Summer, 1985. The meeting of the European Union's heads of state was fraught with tension — uncertainty over the integration of new members, rampant speculation about the future of state subsidies to ailing industries, and unresolved arguments over the political and economic union. Meanwhile, unemployment had reached record levels in many parts of Western Europe, and national governments were beginning, reluctantly, to adopt a doctrine of austerity, deflation, and reduced interventionism. Amid all this, internal borders were melting, bringing Corporate Europe closer than ever imagined to unified financial markets.
For finance chiefs, 1985 would prove a pivotal year, thanks to the decision by the London Stock Exchange to liberalize its membership and pricing rules. Ten years after "May Day" at the New York Stock Exchange, London opened its exchange to foreign firms. Equity trading in Europe was on its way to becoming more international as currency controls faded and investment funds grew more mobile.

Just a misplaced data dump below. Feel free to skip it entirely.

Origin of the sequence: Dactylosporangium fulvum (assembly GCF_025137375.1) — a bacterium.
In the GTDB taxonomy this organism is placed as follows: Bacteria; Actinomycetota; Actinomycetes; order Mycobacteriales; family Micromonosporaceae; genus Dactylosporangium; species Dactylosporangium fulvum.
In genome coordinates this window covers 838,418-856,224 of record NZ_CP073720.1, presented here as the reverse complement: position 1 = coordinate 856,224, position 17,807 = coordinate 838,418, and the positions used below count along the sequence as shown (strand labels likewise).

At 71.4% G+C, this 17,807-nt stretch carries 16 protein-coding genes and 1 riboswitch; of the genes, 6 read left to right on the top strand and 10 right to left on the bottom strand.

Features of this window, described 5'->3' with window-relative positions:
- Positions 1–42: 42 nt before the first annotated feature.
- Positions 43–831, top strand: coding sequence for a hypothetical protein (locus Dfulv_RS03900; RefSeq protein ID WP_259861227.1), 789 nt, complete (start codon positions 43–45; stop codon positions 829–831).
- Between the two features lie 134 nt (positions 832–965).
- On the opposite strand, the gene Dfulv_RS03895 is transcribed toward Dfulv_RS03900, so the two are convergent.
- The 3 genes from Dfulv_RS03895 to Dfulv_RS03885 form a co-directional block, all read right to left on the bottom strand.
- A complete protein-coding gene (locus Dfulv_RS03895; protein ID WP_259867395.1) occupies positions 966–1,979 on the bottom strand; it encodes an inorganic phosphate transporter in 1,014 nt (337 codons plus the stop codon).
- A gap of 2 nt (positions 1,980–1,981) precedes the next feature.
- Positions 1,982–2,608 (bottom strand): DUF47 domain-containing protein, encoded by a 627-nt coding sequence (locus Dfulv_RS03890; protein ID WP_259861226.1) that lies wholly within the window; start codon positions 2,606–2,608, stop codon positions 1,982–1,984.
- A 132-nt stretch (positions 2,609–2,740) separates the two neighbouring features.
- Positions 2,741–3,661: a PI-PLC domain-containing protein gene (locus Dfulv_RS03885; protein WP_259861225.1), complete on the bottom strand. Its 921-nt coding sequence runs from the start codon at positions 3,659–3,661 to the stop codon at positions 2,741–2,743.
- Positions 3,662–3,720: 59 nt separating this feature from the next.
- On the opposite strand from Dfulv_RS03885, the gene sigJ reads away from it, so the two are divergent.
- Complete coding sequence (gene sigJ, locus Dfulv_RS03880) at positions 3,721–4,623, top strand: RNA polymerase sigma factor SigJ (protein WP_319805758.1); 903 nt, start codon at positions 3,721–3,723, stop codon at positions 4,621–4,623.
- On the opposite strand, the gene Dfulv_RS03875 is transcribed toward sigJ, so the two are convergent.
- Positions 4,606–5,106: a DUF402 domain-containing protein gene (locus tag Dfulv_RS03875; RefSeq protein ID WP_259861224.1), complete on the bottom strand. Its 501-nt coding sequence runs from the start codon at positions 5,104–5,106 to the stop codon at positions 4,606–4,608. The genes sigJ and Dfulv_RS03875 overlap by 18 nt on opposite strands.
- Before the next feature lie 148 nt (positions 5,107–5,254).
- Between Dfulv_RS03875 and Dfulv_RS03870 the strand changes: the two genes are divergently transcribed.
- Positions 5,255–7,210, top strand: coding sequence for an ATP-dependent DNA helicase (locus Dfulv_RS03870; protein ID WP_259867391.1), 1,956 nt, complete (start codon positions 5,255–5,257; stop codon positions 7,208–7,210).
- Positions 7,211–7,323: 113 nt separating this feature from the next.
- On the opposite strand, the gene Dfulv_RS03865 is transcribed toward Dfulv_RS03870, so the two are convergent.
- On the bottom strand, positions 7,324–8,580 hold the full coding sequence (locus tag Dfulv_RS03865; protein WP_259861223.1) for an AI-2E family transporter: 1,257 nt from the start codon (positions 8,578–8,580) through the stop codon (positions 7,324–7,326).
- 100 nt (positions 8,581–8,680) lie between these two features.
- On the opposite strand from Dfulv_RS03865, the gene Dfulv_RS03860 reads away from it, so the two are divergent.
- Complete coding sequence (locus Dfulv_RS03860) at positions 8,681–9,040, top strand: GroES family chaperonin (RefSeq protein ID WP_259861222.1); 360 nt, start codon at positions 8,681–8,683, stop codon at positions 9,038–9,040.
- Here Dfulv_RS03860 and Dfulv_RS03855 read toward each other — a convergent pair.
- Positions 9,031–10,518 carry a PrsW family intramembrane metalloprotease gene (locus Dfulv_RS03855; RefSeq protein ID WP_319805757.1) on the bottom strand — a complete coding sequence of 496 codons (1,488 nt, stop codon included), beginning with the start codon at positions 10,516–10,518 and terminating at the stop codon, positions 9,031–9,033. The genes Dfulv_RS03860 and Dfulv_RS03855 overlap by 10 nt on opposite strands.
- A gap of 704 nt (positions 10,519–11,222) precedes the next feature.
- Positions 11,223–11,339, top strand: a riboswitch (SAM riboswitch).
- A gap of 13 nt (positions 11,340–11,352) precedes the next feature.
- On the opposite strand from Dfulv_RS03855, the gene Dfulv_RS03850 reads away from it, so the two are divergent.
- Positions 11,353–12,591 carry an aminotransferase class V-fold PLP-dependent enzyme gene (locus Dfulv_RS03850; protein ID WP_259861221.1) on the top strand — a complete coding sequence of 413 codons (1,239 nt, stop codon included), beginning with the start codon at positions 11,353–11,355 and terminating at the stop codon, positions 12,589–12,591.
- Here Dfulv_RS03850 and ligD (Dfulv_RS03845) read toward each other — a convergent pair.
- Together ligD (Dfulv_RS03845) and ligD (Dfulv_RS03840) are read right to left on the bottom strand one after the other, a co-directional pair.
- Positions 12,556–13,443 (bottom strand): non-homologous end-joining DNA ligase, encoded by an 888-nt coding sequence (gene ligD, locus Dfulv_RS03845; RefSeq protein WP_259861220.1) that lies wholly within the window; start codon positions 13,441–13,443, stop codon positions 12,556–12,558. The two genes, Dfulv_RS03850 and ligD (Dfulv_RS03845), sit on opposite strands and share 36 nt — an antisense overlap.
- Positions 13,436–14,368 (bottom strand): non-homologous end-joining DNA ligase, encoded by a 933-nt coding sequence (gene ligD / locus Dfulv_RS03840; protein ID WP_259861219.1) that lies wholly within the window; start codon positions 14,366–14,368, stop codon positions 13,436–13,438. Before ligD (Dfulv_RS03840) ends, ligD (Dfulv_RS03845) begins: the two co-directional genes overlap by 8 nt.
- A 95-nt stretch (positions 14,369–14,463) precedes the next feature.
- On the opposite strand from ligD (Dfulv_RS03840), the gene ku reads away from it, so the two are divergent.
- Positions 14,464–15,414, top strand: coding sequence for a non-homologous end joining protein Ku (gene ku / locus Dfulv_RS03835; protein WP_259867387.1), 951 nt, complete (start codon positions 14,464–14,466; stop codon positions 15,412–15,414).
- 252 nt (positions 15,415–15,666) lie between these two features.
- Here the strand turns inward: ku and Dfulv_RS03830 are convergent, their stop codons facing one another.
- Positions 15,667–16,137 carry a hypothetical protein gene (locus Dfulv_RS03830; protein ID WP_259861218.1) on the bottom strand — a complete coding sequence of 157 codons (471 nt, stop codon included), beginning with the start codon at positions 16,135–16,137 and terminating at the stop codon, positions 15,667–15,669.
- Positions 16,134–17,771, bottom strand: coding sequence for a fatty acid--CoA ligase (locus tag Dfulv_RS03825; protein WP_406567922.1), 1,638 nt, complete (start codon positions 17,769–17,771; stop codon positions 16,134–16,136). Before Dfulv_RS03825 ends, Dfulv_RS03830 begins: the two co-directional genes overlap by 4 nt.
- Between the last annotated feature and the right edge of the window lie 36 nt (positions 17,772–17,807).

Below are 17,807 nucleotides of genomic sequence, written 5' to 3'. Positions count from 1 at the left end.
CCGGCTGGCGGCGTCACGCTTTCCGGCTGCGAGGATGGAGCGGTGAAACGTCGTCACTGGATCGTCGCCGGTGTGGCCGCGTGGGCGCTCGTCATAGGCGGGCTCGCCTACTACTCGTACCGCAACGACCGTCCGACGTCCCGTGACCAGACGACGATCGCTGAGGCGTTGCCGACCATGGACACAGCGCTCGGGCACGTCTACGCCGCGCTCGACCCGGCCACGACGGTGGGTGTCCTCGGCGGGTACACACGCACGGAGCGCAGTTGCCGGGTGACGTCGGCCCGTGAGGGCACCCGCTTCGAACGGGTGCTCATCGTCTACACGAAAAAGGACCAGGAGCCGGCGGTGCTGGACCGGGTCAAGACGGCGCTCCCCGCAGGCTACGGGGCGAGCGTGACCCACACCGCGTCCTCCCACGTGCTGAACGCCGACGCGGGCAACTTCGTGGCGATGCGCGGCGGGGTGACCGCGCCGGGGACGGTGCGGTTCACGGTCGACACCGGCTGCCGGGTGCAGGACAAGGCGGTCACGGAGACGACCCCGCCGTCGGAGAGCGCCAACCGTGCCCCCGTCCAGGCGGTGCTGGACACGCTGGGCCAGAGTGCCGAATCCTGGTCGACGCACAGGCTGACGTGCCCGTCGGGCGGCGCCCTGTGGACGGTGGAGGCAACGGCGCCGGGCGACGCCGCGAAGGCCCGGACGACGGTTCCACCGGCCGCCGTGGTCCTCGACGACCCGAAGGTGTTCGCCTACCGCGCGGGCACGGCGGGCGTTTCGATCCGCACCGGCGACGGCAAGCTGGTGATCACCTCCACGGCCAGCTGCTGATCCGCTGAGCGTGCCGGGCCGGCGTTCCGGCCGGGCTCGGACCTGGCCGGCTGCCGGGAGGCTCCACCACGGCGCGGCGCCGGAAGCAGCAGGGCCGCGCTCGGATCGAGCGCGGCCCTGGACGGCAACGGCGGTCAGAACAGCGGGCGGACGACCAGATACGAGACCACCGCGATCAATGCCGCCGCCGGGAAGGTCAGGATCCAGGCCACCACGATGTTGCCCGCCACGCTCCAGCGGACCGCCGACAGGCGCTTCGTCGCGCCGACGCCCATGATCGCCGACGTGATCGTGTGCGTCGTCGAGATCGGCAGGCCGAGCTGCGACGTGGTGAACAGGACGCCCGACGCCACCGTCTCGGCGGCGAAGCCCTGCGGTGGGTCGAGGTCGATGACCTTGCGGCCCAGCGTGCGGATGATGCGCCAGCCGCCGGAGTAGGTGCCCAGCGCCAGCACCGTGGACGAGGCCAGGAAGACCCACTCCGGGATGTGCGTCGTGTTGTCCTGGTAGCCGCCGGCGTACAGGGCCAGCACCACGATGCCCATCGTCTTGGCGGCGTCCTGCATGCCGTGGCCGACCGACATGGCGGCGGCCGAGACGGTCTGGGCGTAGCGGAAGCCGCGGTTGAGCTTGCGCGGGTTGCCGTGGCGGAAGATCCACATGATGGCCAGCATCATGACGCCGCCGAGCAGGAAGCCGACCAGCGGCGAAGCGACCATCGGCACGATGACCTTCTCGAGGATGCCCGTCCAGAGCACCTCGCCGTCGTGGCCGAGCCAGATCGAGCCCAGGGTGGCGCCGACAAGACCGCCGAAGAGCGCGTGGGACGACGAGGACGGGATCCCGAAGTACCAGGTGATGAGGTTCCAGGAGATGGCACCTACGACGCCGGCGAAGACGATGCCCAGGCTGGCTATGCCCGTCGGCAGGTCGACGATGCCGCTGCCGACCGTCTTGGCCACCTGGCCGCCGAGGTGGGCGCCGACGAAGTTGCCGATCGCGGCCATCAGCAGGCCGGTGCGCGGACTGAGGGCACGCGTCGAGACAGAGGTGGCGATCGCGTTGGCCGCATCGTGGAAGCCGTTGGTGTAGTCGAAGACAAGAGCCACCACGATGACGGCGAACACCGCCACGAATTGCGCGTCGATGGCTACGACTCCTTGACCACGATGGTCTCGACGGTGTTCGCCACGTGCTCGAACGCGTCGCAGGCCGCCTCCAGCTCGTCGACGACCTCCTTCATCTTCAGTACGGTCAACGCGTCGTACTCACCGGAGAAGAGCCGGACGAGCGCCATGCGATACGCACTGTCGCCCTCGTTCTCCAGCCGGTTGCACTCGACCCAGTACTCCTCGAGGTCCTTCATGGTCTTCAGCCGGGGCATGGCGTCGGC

Europe's CFOs were also becoming more mobile. With the new competitiveness of Europe's capital markets and the advent of U.S.-style takeover tactics, deal making grew more global and more complex. Little wonder, then, that companies from London to Luxembourg began calling on their finance chiefs to play a larger role in deals not only in Europe, but also further afield.
Yet by the time the first issue of CFO Europe was published in 1998, Europe's finance chiefs were only just beginning to break free of the accounting role for which they were known. Few were being invited to take a seat alongside their CEOs at the strategy table, while spending time in such key areas as investor relations was unheard of. That's changed today.
And what can we expect when CFO Europe celebrates its 20th anniversary? Some would argue that the EU's evolution will still be dogged by variations of the issues that held it back in its early days. But we don't think that the evolution of finance will be similarly constrained.